Kcd226 Sistem Operasi Lecture05

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Kcd226 Sistem Operasi Lecture05

  1. 1. Lecture 5 Deadlocks 5.1. Resource 5.2. Introduction to deadlocks 5.3. The ostrich algorithm 5.4. Deadlock detection and recovery Sistem Operasi http://fasilkom.narotama.ac.id/ 1
  2. 2. Resources • Examples of computer resources – printers – tape drives – tables • Processes need access to resources in reasonable order • Suppose a process holds resource A and requests resource B – at same time another process holds B and requests A – both are blocked and remain so Sistem Operasi http://fasilkom.narotama.ac.id/ 2
  3. 3. Resources (1) • Deadlocks occur when … – processes are granted exclusive access to devices – we refer to these devices generally as resources • Preemptable resources – can be taken away from a process with no ill effects • Nonpreemptable resources – will cause the process to fail if taken away Sistem Operasi http://fasilkom.narotama.ac.id/ 3
  4. 4. Resources (2) • Sequence of events required to use a resource 1. request the resource 2. use the resource 3. release the resource • Must wait if request is denied – requesting process may be blocked – may fail with error code Sistem Operasi http://fasilkom.narotama.ac.id/ 4
  5. 5. Introduction to Deadlocks • Formal definition : A set of processes is deadlocked if each process in the set is waiting for an event that only another process in the set can cause • Usually the event is release of a currently held resource • None of the processes can … – run – release resources – be awakened Sistem Operasi http://fasilkom.narotama.ac.id/ 5
  6. 6. Four Conditions for Deadlock 1. Mutual exclusion condition • each resource assigned to 1 process or is available 2. Hold and wait condition • process holding resources can request additional 3. No preemption condition • previously granted resources cannot forcibly taken away 4. Circular wait condition • must be a circular chain of 2 or more processes • each is waiting for resource held by next member of the chain Sistem Operasi http://fasilkom.narotama.ac.id/ 6
  7. 7. Deadlock Modeling (2) • Modeled with directed graphs – resource R assigned to process A – process B is requesting/waiting for resource S – process C and D are in deadlock over resources T and U Sistem Operasi http://fasilkom.narotama.ac.id/ 7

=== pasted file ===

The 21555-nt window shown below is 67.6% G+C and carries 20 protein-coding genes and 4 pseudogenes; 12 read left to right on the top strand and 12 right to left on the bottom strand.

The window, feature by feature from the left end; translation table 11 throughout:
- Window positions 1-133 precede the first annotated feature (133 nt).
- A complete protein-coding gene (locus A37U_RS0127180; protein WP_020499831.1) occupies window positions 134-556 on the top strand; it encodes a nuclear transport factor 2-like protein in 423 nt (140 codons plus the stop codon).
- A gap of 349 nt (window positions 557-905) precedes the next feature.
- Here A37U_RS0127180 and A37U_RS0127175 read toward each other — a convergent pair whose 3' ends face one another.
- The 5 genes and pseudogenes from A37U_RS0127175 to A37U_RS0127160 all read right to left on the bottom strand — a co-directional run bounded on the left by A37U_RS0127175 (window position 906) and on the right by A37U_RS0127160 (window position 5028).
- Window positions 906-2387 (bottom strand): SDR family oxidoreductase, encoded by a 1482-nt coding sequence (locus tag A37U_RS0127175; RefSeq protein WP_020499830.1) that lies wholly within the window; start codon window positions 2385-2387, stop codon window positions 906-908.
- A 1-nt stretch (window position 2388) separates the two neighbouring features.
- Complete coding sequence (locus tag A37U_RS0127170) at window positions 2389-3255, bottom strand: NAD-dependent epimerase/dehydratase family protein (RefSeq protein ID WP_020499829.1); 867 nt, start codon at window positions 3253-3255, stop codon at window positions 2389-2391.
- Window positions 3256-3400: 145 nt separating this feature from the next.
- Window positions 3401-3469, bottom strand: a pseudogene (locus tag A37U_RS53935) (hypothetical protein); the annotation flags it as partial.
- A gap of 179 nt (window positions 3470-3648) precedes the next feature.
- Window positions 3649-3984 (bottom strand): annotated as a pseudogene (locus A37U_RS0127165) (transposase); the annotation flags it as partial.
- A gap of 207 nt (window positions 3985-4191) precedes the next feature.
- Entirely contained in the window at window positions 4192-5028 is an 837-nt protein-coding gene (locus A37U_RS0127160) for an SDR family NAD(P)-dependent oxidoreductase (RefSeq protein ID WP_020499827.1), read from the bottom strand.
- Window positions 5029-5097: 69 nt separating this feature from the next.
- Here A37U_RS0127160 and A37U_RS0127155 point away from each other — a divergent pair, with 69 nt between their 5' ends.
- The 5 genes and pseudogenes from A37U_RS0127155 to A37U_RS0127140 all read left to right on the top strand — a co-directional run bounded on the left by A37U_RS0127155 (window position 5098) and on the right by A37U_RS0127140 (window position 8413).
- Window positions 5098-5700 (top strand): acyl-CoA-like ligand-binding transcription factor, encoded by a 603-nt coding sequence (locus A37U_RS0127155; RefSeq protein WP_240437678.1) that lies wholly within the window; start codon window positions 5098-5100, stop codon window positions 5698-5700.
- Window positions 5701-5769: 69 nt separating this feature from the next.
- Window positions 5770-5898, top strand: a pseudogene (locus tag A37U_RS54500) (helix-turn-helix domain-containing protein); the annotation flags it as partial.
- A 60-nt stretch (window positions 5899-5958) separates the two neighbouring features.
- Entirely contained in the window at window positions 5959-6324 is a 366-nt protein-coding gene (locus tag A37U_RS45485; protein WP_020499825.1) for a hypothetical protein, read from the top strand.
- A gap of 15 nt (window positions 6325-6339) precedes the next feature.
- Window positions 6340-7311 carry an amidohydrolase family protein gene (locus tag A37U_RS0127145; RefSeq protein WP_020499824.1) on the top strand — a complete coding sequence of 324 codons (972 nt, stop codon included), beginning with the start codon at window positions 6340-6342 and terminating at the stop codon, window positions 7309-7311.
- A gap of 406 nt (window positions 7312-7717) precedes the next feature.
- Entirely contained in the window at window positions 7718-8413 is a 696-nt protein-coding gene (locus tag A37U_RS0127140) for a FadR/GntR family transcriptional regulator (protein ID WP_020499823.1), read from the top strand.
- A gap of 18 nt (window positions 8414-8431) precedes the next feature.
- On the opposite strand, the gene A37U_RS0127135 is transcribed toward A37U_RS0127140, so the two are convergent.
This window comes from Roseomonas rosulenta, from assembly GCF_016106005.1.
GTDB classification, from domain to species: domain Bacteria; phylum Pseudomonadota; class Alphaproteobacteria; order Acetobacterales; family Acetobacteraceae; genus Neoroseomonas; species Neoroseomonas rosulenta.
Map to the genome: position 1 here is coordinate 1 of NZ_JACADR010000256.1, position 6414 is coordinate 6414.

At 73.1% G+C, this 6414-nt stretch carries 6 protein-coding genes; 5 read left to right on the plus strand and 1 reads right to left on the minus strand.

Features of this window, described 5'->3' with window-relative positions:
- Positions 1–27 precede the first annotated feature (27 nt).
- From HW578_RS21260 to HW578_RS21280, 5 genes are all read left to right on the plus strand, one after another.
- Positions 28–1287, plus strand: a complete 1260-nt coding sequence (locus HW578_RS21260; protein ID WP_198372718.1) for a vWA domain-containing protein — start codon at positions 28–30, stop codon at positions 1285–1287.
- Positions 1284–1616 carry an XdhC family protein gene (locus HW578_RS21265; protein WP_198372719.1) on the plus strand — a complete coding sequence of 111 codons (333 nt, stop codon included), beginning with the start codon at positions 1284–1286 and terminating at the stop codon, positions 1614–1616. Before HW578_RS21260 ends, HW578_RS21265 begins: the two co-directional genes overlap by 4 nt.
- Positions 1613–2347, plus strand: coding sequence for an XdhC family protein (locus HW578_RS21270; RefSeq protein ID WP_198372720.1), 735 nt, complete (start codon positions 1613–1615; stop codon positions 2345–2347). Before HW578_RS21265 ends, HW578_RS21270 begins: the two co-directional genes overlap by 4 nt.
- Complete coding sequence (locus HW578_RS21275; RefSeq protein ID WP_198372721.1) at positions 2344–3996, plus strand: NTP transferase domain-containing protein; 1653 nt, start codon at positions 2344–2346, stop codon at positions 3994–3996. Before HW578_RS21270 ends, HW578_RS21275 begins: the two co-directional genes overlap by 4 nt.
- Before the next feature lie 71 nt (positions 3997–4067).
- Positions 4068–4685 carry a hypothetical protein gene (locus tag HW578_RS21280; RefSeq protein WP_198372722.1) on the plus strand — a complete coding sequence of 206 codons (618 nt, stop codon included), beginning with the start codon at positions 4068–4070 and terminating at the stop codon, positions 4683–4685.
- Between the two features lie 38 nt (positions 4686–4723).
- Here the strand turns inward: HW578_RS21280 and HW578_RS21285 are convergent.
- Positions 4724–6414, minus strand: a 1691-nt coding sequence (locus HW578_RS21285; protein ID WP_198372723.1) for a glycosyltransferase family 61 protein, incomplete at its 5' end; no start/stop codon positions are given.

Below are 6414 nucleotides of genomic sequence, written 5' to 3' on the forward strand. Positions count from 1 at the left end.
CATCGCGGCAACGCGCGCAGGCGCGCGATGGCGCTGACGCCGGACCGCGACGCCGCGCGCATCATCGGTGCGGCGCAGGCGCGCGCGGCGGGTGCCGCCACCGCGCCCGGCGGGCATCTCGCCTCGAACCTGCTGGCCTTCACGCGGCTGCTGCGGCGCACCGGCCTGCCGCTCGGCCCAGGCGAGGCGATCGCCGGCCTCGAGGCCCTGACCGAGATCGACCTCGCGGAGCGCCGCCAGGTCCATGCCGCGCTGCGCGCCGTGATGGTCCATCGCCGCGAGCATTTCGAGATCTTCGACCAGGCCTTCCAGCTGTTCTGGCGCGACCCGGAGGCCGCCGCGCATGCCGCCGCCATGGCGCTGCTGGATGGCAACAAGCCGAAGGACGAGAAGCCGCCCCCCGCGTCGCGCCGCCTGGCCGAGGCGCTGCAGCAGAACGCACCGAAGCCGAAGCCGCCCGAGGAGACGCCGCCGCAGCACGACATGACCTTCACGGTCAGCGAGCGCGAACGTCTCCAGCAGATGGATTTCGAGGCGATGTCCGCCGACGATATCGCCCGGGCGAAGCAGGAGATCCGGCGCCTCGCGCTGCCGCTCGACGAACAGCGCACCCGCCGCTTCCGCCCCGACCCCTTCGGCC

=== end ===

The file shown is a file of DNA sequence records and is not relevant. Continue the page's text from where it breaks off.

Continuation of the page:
8. 8. Deadlock Modeling (3) Strategies for dealing with Deadlocks 1. just ignore the problem altogether 2. detection and recovery 3. dynamic avoidance • careful resource allocation 4. prevention • negating one of the four necessary conditions Sistem Operasi http://fasilkom.narotama.ac.id/ 8
  9. 9. Deadlock Modeling (4) A B C Sistem Operasi http://fasilkom.narotama.ac.id/ How deadlock occurs 9
  10. 10. Deadlock Modeling (5) (o) (p) (q) Sistem Operasi http://fasilkom.narotama.ac.id/ How deadlock can be avoided 10
  11. 11. The Ostrich Algorithm • Pretend there is no problem • Reasonable if – deadlocks occur very rarely – cost of prevention is high • UNIX and Windows takes this approach • It is a trade off between – convenience – correctness Sistem Operasi http://fasilkom.narotama.ac.id/ 11
  12. 12. Detection with One Resource of Each Type (1) • Note the resource ownership and requests • A cycle can be found within the graph, denoting deadlock Sistem Operasi http://fasilkom.narotama.ac.id/ 12
  13. 13. Detection with One Resource of Each Type (2) Data structures needed by deadlock detection algorithm Sistem Operasi http://fasilkom.narotama.ac.id/ 13
  14. 14. Detection with One Resource of Each Type (3) An example for the deadlock detection algorithm Sistem Operasi http://fasilkom.narotama.ac.id/ 14
  15. 15. Recovery from Deadlock (1) • Recovery through preemption – take a resource from some other process – depends on nature of the resource • Recovery through rollback – checkpoint a process periodically – use this saved state – restart the process if it is found deadlocked Sistem Operasi http://fasilkom.narotama.ac.id/ 15
  16. 16. Recovery from Deadlock (2) • Recovery through killing processes – crudest but simplest way to break a deadlock – kill one of the processes in the deadlock cycle – the other processes get its resources – choose process that can be rerun from the beginning Sistem Operasi http://fasilkom.narotama.ac.id/ 16
  17. 17. Question/Discussion Sistem Operasi http://fasilkom.narotama.ac.id/ 17

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